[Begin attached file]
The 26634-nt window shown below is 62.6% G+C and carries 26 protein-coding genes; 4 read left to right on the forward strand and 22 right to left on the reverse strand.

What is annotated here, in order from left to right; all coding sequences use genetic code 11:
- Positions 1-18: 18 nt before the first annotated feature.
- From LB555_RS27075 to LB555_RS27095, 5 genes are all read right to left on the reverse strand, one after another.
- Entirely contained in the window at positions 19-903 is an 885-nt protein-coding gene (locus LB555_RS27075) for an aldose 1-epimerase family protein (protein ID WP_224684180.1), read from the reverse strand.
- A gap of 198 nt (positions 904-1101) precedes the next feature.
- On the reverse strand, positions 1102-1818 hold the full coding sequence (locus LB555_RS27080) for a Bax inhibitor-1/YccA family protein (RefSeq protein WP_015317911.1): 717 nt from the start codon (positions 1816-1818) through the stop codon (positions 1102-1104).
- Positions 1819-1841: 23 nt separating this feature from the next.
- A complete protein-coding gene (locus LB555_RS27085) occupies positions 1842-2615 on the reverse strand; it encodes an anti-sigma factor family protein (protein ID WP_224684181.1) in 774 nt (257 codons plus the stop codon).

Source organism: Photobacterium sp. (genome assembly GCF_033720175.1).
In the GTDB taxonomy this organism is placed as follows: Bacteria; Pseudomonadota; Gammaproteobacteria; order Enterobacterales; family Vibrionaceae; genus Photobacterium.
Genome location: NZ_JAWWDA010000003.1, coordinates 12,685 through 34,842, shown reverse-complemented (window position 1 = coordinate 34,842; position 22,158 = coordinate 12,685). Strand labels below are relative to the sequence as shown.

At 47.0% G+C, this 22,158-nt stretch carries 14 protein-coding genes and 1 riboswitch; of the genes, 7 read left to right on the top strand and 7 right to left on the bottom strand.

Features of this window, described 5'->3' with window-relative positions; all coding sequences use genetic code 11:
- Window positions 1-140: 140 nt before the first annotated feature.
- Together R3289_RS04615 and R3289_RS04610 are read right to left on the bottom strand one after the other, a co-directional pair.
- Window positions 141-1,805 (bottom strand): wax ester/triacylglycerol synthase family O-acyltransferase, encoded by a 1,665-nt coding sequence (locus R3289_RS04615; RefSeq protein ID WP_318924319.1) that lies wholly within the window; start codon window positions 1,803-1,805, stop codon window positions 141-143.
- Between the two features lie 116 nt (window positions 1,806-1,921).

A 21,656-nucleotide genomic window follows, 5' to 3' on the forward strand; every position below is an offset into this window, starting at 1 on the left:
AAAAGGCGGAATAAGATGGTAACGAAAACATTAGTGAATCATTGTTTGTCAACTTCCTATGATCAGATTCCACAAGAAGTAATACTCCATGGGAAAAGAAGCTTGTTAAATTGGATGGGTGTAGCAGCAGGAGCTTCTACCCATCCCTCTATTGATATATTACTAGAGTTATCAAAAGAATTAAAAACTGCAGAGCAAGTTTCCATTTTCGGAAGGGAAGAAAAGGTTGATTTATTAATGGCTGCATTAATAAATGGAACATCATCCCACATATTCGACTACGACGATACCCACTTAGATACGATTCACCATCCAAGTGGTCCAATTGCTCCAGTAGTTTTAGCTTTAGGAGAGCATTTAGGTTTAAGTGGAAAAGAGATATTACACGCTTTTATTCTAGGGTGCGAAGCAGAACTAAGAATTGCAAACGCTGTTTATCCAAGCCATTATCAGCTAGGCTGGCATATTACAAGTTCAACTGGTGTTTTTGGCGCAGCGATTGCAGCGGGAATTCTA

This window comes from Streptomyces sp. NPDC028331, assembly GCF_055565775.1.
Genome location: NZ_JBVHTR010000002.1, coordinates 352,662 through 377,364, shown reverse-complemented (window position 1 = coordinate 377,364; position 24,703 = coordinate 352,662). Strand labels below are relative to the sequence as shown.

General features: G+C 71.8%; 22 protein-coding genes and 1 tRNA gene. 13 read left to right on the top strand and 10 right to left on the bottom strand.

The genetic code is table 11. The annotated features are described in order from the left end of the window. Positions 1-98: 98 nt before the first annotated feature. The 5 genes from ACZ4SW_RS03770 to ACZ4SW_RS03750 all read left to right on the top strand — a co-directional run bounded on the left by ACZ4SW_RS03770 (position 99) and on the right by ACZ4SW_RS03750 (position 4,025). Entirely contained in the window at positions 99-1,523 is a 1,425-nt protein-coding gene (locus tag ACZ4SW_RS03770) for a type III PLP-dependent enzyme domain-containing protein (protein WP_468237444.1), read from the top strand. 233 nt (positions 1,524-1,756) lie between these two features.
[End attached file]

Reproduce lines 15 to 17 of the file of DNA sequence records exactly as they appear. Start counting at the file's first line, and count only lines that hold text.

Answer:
- Window positions 1-140: 140 nt before the first annotated feature.
- Together R3289_RS04615 and R3289_RS04610 are read right to left on the bottom strand one after the other, a co-directional pair.
- Window positions 141-1,805 (bottom strand): wax ester/triacylglycerol synthase family O-acyltransferase, encoded by a 1,665-nt coding sequence (locus R3289_RS04615; RefSeq protein ID WP_318924319.1) that lies wholly within the window; start codon window positions 1,803-1,805, stop codon window positions 141-143.